It's likely that at some point in your life you've employed the awkward smelling-your-own-breath maneuver, to see if that garlicky lunch left you unfit for human interaction. Maybe you found yourself thinking, "There must be a better way!" Well, now there is. Breathometer, the same company that invented the Bluetooth-connected breathalyzer Breeze, has now developed a small device called Mint that measures both breath quality and hydration—all in one discreet suck.
"So, there's something I've been meaning to talk to you about . . ."
You may have heard of the Silicon Valley startup when its founder and CEO Charles Michael Yim took to the screen to pitch his idea for the first smartphone breathalyzer on Shark Tank back in September 2013. With the success of that original version and its Bluetooth-enabled brother, Breeze, Yim and his team felt ready to take on the worlds of halitosis and hydration. "Mint was a part of the original roadmap when I founded the company," Yim explains. "Alcohol and breath quality were the two markets that were well understood and low-hanging fruit in terms of building a solid business. The plan was to build a platform-based model first and then repurpose the sensors for different applications. Breath quality is only one of many."
Seeing oral hygiene as directly linked to breath quality and overall body wellness, Yim envisioned Mint as a product naturally poised to monitor both. "Mint is the first portable and connected breath analysis device for consumers that is medical grade," he says. "When Mint is placed inside your lips, it'll suck air from your mouth and within a few seconds provide a numeric measurement and visual display of your current condition." That vacuum-like suck is one of the big differentiators between Mint and Breeze (aside from their function), as each device's air sampling is different based on the biomarkers they are trying to detect.
Breathometer based part of the technology for Mint on the Halimeter, a laboratory-grade instrument designed and used by dentists and periodontists to measure volatile sulfur compounds (VSCs) found in the air expelled by patients. These compounds are the same ones that affect breath quality and oral health. With Mint, the Breathometer team shrunk the size of that technology, making it both portable and Bluetooth compatible. "Fitting several electrical components into such a small device and within a specific industrial design while maintaining accuracy, power management and usability was one of the biggest challenges," Yim says.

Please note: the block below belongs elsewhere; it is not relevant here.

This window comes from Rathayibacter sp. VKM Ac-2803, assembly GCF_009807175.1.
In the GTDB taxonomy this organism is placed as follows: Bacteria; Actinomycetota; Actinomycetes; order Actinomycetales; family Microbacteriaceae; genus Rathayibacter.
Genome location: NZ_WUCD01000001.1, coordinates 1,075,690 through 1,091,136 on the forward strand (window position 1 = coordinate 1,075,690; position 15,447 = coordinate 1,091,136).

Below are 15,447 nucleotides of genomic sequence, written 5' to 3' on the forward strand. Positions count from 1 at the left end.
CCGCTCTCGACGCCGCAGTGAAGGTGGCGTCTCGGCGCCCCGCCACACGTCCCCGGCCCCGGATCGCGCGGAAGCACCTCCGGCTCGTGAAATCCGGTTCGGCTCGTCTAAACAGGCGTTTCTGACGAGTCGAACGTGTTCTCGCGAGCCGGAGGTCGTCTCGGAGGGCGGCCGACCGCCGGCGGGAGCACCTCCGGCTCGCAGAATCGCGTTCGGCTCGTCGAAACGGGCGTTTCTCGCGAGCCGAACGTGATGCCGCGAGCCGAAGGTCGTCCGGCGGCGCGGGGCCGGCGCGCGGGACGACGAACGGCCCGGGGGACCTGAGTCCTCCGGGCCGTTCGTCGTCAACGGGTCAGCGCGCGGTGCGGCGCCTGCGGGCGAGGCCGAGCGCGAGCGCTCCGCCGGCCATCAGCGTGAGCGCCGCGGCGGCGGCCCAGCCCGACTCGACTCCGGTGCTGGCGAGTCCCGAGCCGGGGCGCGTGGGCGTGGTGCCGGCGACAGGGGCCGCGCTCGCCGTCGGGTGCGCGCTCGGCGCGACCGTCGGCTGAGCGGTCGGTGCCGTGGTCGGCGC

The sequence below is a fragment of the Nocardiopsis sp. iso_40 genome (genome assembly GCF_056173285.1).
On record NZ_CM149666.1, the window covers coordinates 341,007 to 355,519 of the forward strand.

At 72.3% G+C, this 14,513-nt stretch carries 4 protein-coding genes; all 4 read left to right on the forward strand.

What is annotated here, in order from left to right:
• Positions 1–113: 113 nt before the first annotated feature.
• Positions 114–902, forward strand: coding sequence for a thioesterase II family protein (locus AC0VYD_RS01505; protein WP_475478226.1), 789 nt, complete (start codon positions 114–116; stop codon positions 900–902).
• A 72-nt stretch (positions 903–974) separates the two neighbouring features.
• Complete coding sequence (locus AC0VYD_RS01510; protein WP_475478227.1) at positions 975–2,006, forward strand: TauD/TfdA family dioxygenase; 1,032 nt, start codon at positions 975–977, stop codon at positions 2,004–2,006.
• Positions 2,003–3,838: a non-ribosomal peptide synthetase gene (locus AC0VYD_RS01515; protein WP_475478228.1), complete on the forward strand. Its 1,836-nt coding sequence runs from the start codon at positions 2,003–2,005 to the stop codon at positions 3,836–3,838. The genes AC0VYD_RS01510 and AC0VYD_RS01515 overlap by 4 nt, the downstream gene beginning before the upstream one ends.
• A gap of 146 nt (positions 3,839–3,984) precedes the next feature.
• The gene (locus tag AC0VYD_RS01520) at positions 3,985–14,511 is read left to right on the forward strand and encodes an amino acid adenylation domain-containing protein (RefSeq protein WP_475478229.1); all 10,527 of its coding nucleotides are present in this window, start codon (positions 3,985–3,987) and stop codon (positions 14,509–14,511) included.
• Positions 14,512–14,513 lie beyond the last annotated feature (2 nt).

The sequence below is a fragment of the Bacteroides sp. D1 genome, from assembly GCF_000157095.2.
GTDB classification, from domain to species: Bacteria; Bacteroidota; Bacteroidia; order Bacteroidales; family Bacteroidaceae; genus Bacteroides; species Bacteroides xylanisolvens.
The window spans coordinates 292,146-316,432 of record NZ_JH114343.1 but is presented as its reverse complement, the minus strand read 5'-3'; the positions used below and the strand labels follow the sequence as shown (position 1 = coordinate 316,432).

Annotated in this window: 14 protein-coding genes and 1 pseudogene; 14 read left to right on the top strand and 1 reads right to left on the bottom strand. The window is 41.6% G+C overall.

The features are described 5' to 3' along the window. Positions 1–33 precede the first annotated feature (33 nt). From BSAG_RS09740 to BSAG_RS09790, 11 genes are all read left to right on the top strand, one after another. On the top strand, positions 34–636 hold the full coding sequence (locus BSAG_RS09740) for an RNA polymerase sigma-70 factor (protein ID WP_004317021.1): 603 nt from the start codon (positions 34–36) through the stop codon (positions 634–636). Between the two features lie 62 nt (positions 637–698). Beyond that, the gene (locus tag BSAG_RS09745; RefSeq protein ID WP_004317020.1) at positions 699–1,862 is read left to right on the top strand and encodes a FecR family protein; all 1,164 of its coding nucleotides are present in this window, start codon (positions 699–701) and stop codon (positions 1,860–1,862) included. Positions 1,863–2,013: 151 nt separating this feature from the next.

To track hydration levels, Tim Ratto, Breathometer's VP of research and development, and his team looked to existing methods used by medical professionals. From that research, the team was able to develop and incorporate into Mint a technique for measuring the hydration levels of the tissues in the mouth and throat. These measurements are then sent wirelessly via Bluetooth to a paired smartphone, which collects the transmitted data and analyzes it over time, making suggestions to its user for improvement in oral hygiene and water consumption (like the ever-helpful "You need a mint"). The information can also be viewed online, via the Breathometer web portal.
With two breath sensors under his belt, Yim had already built out a team of experts and manufacturers, making it much faster to prototype and create the accompanying hardware for Mint, which shares the same shape and form as its predecessor, Breeze, designed by San Francisco-based New Deal Design (NDD). The housing for the device takes its inspiration from a modern-day whistle, a design that came out of an immersion session with the NDD team where they brainstormed forms that evoked emotion and inspired usage and familiarity. Vigorous rounds of ergonomics testing were done to see how the device felt when users blow into it, place their mouths around it, or hold it in their hands. "There is always tweaking at the final steps, especially during the mass manufacturing phase," Yim says. "But the team did their best to stay true to the original design of both Breeze and now Mint."
Mint uses medical-grade plastics and other coatings in its outer casing, carefully selected as to not cause off-gassing to the sensors and ultimately create false positives—or worse. Within the casing lies a custom and patented electro-chemical printed fuel-cell sensor, a rechargeable lithium battery, a circuit board, Bluetooth antennae and a few other sub-sensors all developed using fluid mechanics—and primarily sourced from an exclusive sensor manufacturer in the United States.
Once components for Mint are sourced, they are sent to a factory in Asia for quality-assurance testing before manufacturing begins. A strict quality-assurance process follows the build, as well as when the products arrive in the United States for shipping to retailers and direct consumers.
At least, this is how Yim expects the rest of the process will go, based on his experience with Breeze. Right now, he still has work to do before Mint is ready for the market. Next on his agenda is to conduct beta testing with users to perfect the hardware and software, following the end of the Mint Indiegogo campaign, which reached its $25,000 fundraising goal within 48 hours and still has a little under two months to go.
Carly Ayres is a writer using language and interaction to engage people in new and interesting ways. She previously penned "In the Details," Core77's weekly deep-dive into the making of a new product or project. Along the way, she covered rugs with dinosaurs, shrink-wrapped buildings, kinetic military boots, and a myriad of other topics. She attended the Rhode Island School of Design and lives in New York.